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Democratic presidential candidate Andrew Yang’s “freedom dividend” free money raffle has raised questions of legality, but the watchdog tasked with overseeing campaign finance issues, the Federal Election Commission, is hamstrung.
Even if Yang’s program, which entails giving $1,000 a month for a year to 10 families, actually breaks the law, not much can be done about it, since there is no one to hold his campaign accountable, multiple campaign finance experts told the Washington Examiner.
The article goes on to state the following:
The FEC, an independent bipartisan regulatory agency, lacks the quorum of four commissioners present it needs to fulfill its responsibilities in their entirety. When Vice Chairman Matthew Petersen announced in August that he was resigning from the commission, the agency, which is supposed to have six commissioners, was left with just three.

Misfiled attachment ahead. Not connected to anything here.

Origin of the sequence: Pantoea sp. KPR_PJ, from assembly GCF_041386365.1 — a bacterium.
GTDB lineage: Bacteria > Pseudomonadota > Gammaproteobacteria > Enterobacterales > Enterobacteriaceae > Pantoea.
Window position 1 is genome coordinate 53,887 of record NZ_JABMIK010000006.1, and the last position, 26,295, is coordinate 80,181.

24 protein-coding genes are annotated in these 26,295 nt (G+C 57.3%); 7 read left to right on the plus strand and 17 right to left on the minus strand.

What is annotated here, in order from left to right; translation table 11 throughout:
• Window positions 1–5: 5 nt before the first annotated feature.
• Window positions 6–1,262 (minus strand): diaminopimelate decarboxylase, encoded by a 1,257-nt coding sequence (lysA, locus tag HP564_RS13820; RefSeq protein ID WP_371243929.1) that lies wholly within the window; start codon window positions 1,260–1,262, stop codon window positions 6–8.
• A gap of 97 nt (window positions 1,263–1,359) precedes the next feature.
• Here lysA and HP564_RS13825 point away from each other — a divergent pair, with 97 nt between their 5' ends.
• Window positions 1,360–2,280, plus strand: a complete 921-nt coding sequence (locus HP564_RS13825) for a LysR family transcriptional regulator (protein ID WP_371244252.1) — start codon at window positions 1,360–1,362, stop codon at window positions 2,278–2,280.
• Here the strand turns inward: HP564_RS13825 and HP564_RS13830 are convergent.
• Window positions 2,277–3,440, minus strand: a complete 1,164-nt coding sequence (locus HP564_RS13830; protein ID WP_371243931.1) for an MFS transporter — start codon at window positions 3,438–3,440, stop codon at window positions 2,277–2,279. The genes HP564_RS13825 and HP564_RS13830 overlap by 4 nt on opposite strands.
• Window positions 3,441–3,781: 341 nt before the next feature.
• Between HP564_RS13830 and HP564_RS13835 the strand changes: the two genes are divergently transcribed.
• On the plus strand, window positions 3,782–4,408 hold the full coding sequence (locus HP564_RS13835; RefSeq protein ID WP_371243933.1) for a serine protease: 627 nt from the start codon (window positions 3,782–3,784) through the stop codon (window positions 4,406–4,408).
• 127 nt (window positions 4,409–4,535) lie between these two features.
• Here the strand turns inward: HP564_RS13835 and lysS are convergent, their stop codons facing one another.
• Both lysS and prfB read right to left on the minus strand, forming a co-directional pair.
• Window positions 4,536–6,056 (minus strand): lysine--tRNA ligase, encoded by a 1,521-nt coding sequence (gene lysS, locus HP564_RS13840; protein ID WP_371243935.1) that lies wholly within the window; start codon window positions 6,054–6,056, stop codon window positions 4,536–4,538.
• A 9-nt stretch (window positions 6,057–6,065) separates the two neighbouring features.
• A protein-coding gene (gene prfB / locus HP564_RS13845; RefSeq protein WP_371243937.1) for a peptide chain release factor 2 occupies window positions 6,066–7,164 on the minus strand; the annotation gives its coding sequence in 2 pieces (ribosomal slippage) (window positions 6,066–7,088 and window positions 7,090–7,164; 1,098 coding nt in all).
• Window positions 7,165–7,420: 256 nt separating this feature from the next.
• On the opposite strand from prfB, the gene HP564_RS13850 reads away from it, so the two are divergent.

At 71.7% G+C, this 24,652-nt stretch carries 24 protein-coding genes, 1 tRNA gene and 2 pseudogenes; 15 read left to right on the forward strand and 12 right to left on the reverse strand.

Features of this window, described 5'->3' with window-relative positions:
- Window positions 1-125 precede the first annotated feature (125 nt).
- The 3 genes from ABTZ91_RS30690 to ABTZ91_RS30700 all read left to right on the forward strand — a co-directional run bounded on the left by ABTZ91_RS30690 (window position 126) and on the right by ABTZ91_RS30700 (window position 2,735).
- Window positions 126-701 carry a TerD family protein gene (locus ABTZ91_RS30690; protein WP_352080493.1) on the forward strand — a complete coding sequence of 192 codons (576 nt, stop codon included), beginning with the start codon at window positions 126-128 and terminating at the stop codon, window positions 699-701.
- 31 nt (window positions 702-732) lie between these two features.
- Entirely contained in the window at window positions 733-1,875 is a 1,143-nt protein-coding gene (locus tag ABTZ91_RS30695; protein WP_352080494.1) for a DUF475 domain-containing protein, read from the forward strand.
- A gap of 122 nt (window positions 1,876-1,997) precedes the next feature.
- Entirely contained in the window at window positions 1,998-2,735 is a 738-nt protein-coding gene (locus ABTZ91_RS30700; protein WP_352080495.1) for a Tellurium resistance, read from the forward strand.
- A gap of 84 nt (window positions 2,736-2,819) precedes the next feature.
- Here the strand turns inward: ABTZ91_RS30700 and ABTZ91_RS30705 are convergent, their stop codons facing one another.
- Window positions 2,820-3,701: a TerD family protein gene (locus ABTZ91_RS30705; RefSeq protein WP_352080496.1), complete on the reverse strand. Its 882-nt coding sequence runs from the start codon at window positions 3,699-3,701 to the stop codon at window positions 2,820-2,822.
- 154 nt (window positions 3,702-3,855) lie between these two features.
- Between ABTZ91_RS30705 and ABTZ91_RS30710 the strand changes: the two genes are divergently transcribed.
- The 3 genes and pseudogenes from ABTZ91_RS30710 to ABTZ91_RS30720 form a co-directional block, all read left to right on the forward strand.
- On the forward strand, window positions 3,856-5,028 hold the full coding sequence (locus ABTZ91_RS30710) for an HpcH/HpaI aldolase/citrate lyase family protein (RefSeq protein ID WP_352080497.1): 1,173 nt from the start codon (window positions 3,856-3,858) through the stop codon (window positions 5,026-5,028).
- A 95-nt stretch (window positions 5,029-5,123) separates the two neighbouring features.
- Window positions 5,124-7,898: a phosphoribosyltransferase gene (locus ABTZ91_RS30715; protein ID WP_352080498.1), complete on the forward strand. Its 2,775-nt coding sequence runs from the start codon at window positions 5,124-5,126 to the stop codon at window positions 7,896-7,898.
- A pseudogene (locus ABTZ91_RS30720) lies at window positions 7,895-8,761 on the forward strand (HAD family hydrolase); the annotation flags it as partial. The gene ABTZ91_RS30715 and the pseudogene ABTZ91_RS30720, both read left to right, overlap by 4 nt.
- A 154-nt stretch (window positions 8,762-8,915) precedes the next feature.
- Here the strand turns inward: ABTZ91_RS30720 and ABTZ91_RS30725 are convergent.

According to the Examiner, Caroline Hunter, the lone Republican commissioner at the FEC, said they will be taking in reports and processing complaints, but they “won’t be doing a lot of the significant matters that the commission does when it needs four votes,” including votes on legal questions.
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